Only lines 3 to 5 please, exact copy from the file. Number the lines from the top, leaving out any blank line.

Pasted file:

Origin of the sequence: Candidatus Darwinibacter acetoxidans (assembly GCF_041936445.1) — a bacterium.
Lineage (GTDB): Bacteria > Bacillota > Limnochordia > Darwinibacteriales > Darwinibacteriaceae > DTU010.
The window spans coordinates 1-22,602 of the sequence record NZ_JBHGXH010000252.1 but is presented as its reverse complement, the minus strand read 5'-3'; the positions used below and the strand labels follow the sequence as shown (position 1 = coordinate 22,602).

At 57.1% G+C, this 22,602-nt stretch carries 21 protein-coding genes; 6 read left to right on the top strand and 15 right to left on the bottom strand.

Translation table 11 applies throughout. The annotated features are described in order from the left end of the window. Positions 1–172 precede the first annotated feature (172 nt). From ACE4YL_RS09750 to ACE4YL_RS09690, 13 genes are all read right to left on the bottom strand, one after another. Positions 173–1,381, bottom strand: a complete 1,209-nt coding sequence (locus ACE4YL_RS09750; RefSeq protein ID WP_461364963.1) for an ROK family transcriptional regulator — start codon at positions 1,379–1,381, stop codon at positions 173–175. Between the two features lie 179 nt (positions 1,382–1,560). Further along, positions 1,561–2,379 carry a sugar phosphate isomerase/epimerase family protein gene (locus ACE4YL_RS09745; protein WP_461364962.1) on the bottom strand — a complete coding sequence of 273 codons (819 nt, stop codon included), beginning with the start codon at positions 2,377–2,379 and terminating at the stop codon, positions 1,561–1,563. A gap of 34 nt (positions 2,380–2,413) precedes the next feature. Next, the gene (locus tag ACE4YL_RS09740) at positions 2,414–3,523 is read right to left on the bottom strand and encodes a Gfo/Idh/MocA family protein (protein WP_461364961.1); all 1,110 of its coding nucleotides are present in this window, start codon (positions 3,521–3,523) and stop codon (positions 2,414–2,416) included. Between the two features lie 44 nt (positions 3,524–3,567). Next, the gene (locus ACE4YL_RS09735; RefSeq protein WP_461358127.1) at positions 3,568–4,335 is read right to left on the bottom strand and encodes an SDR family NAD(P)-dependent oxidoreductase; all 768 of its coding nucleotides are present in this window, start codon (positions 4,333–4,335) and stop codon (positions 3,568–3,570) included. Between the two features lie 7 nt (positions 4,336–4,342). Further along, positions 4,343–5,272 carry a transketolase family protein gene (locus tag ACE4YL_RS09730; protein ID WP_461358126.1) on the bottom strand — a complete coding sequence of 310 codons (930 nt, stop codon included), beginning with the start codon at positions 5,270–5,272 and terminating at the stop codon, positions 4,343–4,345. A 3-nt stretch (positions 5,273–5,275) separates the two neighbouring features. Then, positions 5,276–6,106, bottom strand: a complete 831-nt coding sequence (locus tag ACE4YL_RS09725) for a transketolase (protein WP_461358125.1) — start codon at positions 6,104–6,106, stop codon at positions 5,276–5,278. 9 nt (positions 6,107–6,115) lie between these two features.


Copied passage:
The window spans coordinates 1-22,602 of the sequence record NZ_JBHGXH010000252.1 but is presented as its reverse complement, the minus strand read 5'-3'; the positions used below and the strand labels follow the sequence as shown (position 1 = coordinate 22,602).

At 57.1% G+C, this 22,602-nt stretch carries 21 protein-coding genes; 6 read left to right on the top strand and 15 right to left on the bottom strand.

Translation table 11 applies throughout. The annotated features are described in order from the left end of the window. Positions 1–172 precede the first annotated feature (172 nt). From ACE4YL_RS09750 to ACE4YL_RS09690, 13 genes are all read right to left on the bottom strand, one after another. Positions 173–1,381, bottom strand: a complete 1,209-nt coding sequence (locus ACE4YL_RS09750; RefSeq protein ID WP_461364963.1) for an ROK family transcriptional regulator — start codon at positions 1,379–1,381, stop codon at positions 173–175. Between the two features lie 179 nt (positions 1,382–1,560). Further along, positions 1,561–2,379 carry a sugar phosphate isomerase/epimerase family protein gene (locus ACE4YL_RS09745; protein WP_461364962.1) on the bottom strand — a complete coding sequence of 273 codons (819 nt, stop codon included), beginning with the start codon at positions 2,377–2,379 and terminating at the stop codon, positions 1,561–1,563. A gap of 34 nt (positions 2,380–2,413) precedes the next feature. Next, the gene (locus tag ACE4YL_RS09740) at positions 2,414–3,523 is read right to left on the bottom strand and encodes a Gfo/Idh/MocA family protein (protein WP_461364961.1); all 1,110 of its coding nucleotides are present in this window, start codon (positions 3,521–3,523) and stop codon (positions 2,414–2,416) included. Between the two features lie 44 nt (positions 3,524–3,567). Next, the gene (locus ACE4YL_RS09735; RefSeq protein WP_461358127.1) at positions 3,568–4,335 is read right to left on the bottom strand and encodes an SDR family NAD(P)-dependent oxidoreductase; all 768 of its coding nucleotides are present in this window, start codon (positions 4,333–4,335) and stop codon (positions 3,568–3,570) included. Between the two features lie 7 nt (positions 4,336–4,342). Further along, positions 4,343–5,272 carry a transketolase family protein gene (locus tag ACE4YL_RS09730; protein ID WP_461358126.1) on the bottom strand — a complete coding sequence of 310 codons (930 nt, stop codon included), beginning with the start codon at positions 5,270–5,272 and terminating at the stop codon, positions 4,343–4,345. A 3-nt stretch (positions 5,273–5,275) separates the two neighbouring features. Then, positions 5,276–6,106, bottom strand: a complete 831-nt coding sequence (locus tag ACE4YL_RS09725) for a transketolase (protein WP_461358125.1) — start codon at positions 6,104–6,106, stop codon at positions 5,276–5,278. 9 nt (positions 6,107–6,115) lie between these two features.